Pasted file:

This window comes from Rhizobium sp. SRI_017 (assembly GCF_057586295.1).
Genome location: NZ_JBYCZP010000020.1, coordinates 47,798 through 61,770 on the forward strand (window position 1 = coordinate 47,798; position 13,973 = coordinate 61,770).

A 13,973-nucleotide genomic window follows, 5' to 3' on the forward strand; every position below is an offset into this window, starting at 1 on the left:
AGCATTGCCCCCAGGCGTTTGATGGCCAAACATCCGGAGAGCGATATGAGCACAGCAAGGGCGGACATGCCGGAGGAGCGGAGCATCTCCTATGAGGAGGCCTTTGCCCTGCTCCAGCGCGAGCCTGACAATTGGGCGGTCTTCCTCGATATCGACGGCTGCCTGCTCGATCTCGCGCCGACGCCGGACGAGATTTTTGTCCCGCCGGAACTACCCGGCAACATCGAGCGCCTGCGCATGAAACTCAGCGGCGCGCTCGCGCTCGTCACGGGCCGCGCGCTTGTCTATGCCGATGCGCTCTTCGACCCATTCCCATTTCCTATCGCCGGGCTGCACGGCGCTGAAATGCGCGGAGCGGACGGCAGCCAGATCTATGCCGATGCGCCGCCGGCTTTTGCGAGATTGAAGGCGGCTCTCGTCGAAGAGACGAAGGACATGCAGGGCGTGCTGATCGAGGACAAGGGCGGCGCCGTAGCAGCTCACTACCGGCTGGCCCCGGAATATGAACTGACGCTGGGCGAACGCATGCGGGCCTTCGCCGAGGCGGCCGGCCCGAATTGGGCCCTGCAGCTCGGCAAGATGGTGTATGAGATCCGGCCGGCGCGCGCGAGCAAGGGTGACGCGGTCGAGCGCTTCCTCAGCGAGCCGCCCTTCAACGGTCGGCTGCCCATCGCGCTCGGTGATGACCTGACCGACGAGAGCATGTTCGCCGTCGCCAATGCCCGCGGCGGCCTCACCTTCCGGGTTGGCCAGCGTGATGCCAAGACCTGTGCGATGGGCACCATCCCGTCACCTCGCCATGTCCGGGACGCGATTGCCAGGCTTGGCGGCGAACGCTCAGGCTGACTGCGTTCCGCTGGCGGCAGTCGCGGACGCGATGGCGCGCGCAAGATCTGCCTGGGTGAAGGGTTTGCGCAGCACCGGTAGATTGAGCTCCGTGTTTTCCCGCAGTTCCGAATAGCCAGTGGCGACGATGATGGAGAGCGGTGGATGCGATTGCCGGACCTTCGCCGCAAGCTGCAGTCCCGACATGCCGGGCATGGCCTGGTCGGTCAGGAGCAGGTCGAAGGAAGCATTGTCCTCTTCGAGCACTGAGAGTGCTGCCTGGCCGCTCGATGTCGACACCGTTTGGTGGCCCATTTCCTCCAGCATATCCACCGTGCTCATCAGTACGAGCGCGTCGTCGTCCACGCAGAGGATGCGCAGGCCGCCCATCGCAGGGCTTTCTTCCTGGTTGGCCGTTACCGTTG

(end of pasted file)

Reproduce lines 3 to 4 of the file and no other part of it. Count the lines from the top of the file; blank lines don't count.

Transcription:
A 13,973-nucleotide genomic window follows, 5' to 3' on the forward strand; every position below is an offset into this window, starting at 1 on the left:
AGCATTGCCCCCAGGCGTTTGATGGCCAAACATCCGGAGAGCGATATGAGCACAGCAAGGGCGGACATGCCGGAGGAGCGGAGCATCTCCTATGAGGAGGCCTTTGCCCTGCTCCAGCGCGAGCCTGACAATTGGGCGGTCTTCCTCGATATCGACGGCTGCCTGCTCGATCTCGCGCCGACGCCGGACGAGATTTTTGTCCCGCCGGAACTACCCGGCAACATCGAGCGCCTGCGCATGAAACTCAGCGGCGCGCTCGCGCTCGTCACGGGCCGCGCGCTTGTCTATGCCGATGCGCTCTTCGACCCATTCCCATTTCCTATCGCCGGGCTGCACGGCGCTGAAATGCGCGGAGCGGACGGCAGCCAGATCTATGCCGATGCGCCGCCGGCTTTTGCGAGATTGAAGGCGGCTCTCGTCGAAGAGACGAAGGACATGCAGGGCGTGCTGATCGAGGACAAGGGCGGCGCCGTAGCAGCTCACTACCGGCTGGCCCCGGAATATGAACTGACGCTGGGCGAACGCATGCGGGCCTTCGCCGAGGCGGCCGGCCCGAATTGGGCCCTGCAGCTCGGCAAGATGGTGTATGAGATCCGGCCGGCGCGCGCGAGCAAGGGTGACGCGGTCGAGCGCTTCCTCAGCGAGCCGCCCTTCAACGGTCGGCTGCCCATCGCGCTCGGTGATGACCTGACCGACGAGAGCATGTTCGCCGTCGCCAATGCCCGCGGCGGCCTCACCTTCCGGGTTGGCCAGCGTGATGCCAAGACCTGTGCGATGGGCACCATCCCGTCACCTCGCCATGTCCGGGACGCGATTGCCAGGCTTGGCGGCGAACGCTCAGGCTGACTGCGTTCCGCTGGCGGCAGTCGCGGACGCGATGGCGCGCGCAAGATCTGCCTGGGTGAAGGGTTTGCGCAGCACCGGTAGATTGAGCTCCGTGTTTTCCCGCAGTTCCGAATAGCCAGTGGCGACGATGATGGAGAGCGGTGGATGCGATTGCCGGACCTTCGCCGCAAGCTGCAGTCCCGACATGCCGGGCATGGCCTGGTCGGTCAGGAGCAGGTCGAAGGAAGCATTGTCCTCTTCGAGCACTGAGAGTGCTGCCTGGCCGCTCGATGTCGACACCGTTTGGTGGCCCATTTCCTCCAGCATATCCACCGTGCTCATCAGTACGAGCGCGTCGTCGTCCACGCAGAGGATGCGCAGGCCGCCCATCGCAGGGCTTTCTTCCTGGTTGGCCGTTACCGTTG